Harper to ESPN: ‘I Want to Show My Respect for MLB & Everybody That Played Before Me’
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WASHINGTON (CBSDC) – It’s been three years since Washington drafted Bryce Harper, a 17-year-old who by every national media outlet’s estimation was just a cocky, soulless teenager unworthy of the fame bestowed upon him.
He’s come a long way.
In an interview with ESPN’s Sage Steele on Wednesday, Harper, now 20, represented both Washington, D.C. and his teammates admirably under the national spotlight, coming off as well-spoken, and most important, in stark contrast to his former image, remarkably humble.
“Being able to get drafted at seventeen was so much fun and just a dream come true,” Harper told Steele, when asked how much he’s grown on and off the field.
Harper took it up a notch when he was unsurprisingly compared to RGIII, and asked if he’s considered tailoring his style of play to stave off further injury.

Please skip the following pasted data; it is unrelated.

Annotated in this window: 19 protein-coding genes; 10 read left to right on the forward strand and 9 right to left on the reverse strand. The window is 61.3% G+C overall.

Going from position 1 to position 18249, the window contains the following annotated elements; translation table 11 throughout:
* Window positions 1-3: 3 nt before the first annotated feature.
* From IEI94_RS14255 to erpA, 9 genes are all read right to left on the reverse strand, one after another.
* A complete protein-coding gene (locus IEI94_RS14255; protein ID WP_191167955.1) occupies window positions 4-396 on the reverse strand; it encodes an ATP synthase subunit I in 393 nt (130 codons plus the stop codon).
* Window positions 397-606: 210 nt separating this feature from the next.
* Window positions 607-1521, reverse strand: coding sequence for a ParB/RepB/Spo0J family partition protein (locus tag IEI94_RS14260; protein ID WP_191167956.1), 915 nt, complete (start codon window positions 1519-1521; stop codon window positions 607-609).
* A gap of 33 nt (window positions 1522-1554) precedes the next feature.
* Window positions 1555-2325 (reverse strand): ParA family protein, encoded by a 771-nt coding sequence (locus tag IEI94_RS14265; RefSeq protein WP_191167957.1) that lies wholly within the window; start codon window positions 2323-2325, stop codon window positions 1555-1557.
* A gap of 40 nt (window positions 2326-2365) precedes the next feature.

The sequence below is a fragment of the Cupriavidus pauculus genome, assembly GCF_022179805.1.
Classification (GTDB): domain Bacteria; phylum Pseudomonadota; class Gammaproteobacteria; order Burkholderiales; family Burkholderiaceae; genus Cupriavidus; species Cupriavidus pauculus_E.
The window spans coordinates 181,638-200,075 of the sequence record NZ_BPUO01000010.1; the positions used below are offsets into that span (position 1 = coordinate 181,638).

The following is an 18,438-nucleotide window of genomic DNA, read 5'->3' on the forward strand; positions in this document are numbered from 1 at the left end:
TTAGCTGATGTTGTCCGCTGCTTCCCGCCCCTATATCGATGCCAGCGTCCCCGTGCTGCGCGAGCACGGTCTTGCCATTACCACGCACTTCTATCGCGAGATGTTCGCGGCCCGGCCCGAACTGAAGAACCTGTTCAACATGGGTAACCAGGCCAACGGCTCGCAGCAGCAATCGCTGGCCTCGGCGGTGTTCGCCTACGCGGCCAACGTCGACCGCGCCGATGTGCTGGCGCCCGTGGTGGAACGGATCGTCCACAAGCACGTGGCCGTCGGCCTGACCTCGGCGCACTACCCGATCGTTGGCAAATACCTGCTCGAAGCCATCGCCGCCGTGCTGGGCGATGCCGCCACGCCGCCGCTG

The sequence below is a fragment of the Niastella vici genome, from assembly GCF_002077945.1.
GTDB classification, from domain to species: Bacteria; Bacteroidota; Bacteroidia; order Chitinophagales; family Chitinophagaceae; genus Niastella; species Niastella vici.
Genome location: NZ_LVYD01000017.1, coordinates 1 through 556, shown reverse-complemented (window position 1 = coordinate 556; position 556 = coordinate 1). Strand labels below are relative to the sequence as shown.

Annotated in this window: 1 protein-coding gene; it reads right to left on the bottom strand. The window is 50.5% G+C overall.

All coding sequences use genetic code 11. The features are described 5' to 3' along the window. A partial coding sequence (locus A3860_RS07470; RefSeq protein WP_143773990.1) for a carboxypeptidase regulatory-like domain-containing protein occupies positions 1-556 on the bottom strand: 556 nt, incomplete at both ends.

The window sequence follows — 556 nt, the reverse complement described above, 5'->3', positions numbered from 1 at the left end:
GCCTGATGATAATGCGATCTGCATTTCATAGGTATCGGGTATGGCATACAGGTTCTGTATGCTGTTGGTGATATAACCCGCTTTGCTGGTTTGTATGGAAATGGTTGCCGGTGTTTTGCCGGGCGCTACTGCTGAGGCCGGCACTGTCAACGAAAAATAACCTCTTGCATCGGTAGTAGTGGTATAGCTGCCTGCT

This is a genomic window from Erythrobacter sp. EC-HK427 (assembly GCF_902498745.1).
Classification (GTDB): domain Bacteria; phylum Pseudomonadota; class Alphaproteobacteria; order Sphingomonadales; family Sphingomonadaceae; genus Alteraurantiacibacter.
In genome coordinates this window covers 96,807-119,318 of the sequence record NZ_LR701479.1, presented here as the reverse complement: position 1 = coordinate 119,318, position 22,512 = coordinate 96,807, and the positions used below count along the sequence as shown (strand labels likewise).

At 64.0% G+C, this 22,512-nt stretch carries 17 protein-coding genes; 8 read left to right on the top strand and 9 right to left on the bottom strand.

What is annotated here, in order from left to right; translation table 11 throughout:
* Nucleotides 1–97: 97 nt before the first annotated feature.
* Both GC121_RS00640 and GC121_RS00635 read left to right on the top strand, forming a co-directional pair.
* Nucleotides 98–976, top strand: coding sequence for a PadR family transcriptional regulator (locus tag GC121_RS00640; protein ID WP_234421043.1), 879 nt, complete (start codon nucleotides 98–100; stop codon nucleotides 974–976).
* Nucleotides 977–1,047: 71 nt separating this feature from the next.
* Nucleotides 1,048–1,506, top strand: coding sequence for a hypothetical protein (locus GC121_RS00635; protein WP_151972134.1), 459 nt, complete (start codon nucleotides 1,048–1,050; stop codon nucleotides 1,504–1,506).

“I’m going to give it all every single day I go out there,” Harper said. “I’m going to give it 120 percent no matter what – maybe not run into a wall 8-0, but I think going and playing, and playing hard, and dong things the right way out on the field, I don’t want to look in the mirror at the end of the day and say ‘Hey, I didn’t work hard’ or ‘I didn’t bust my butt today.’ I want to work hard every single day, and I want to show my respect for Major League baseball and everybody that played before me.”
Then he gave some national shine to some of his Nationals teammates.
“I’ve had a great team and unbelievable players that have really taken me under their wing,” Harper said. “Jayson Werth, Ryan Zimmerman, Ian Desmond – three guys that have really taught me to not take this game for granted, play it hard every day no matter what, and be smart when you play.”
Play 120%. Respect the game and everyone who played it. Give credit to teammates for keeping him grounded.
Hardly sounds like the guy who told Sports Illustrated he wants to “be in the Hall of Fame, definitely” or “be considered the greatest player who ever lived.”
As for playing “in the pinstripes” well, there’s still time for the Nats to make uniform adjustments.
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